Well, actually, yes, even in life, though certainly in fiction, which is a take on life, not a reproduction of it. I haven't rad any of Williams's novels, though I have Stoner lying around somewhere and should read it, if for no other reason that I hear so much about it. Most of what I have heard is positive, though it's always nice to read a dissenting opinion. Guess I'll have to find out for myself.For the reader of the book, who can name the power that pushes Maxley hither and thither—i.e., John Williams—the suddenness which with things just happen can grate. On the first seven pages of Nothing But the Night, I counted seven “suddenly”s. To be fair, those pages recount a dream, in which things do tend to happen, well, suddenly. But after Maxley awakens and leaves his apartment to go out to a park, “quite suddenly, he knew that he would not go into the park.” He goes instead to a café, where “all at once he discovered he was becoming depressed,” and then walks back home, where his apartment building appears “so suddenly that he swerved in sharp surprise.” A thought comes to him “suddenly with an almost physical blow”; he understands things “with a sudden and rather amused clarity.” Two pages later, he is “suddenly ashamed.” Things happen suddenly in Stoner at least forty times; in Butcher’s Crossing, fifty-three.Can anything happen to a person quite so suddenly quite so much?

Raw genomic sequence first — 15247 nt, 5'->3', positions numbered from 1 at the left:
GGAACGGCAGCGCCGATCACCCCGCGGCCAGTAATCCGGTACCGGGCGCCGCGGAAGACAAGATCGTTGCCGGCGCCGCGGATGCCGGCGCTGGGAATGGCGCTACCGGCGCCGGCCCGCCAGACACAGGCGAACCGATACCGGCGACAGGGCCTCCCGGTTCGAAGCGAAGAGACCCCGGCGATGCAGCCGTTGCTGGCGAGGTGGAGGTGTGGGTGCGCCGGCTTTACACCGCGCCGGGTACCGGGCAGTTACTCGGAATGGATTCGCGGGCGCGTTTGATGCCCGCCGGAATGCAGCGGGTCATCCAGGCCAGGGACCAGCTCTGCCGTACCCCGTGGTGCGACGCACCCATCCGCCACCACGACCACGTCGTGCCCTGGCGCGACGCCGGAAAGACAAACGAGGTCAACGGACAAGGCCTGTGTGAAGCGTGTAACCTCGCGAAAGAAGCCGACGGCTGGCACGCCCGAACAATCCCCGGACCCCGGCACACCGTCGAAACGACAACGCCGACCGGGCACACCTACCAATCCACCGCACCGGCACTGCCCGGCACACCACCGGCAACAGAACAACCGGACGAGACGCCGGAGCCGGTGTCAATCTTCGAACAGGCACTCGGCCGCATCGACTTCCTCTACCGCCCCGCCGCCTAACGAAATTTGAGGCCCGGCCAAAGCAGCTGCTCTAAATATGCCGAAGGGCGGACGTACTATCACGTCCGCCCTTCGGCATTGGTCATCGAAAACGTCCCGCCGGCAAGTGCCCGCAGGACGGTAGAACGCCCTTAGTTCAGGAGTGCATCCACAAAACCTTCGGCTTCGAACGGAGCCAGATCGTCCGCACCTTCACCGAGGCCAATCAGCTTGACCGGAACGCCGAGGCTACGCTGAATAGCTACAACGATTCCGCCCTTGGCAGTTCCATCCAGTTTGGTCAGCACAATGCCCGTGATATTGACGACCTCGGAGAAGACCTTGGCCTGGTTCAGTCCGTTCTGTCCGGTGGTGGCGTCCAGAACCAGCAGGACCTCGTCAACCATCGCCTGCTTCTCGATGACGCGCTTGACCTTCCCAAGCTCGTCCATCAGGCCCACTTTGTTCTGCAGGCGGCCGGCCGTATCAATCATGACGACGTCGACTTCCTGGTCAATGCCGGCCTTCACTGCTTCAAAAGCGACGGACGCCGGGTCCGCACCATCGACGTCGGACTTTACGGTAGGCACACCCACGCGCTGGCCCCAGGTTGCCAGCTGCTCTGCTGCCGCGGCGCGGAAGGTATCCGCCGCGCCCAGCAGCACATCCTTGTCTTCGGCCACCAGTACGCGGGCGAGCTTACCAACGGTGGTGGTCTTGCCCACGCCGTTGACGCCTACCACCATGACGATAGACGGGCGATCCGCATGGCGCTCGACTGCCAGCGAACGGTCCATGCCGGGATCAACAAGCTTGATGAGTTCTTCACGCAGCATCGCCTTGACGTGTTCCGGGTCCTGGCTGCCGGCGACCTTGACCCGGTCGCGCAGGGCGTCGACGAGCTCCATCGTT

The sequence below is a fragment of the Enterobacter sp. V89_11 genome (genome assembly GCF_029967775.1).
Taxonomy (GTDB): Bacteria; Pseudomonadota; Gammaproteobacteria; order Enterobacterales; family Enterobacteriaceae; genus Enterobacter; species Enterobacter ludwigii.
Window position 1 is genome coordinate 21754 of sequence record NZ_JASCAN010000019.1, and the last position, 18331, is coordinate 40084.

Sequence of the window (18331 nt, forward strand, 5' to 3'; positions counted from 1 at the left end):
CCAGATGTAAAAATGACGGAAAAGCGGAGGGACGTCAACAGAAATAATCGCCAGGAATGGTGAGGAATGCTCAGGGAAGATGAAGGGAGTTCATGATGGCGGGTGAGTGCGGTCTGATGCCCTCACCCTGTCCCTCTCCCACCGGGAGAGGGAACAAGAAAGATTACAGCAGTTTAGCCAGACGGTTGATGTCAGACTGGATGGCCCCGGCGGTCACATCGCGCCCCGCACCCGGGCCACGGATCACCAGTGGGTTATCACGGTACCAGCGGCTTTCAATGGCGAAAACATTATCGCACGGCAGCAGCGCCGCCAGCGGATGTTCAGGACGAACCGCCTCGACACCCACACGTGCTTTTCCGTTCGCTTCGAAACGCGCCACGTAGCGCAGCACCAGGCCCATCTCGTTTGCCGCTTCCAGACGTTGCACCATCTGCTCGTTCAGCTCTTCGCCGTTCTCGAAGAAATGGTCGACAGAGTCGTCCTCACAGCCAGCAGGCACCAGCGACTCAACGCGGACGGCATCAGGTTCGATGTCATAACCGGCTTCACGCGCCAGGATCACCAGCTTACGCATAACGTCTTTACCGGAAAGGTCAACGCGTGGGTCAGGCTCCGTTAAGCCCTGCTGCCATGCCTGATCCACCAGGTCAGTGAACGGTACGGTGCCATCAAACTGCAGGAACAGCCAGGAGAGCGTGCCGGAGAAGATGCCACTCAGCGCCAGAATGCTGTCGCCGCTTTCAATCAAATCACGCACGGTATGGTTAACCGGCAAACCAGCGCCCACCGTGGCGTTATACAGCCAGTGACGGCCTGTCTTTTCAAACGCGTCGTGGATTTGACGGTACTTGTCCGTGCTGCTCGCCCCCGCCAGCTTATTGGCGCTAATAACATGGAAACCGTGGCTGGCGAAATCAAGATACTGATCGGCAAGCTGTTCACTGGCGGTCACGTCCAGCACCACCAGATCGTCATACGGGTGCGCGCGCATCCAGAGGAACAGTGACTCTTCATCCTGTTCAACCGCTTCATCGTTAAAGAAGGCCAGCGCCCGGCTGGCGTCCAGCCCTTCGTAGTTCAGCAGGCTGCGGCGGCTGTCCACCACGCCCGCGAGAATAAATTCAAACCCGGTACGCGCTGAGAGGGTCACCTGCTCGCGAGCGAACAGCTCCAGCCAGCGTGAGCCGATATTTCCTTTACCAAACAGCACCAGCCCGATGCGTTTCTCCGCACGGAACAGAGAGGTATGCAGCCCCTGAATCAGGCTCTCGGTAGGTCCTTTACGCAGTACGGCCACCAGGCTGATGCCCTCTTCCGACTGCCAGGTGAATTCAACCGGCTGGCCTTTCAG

Saturday, February 23, 2019
… The Puppet Master | B.D. McClay. (Hat tip, Dave Lull.)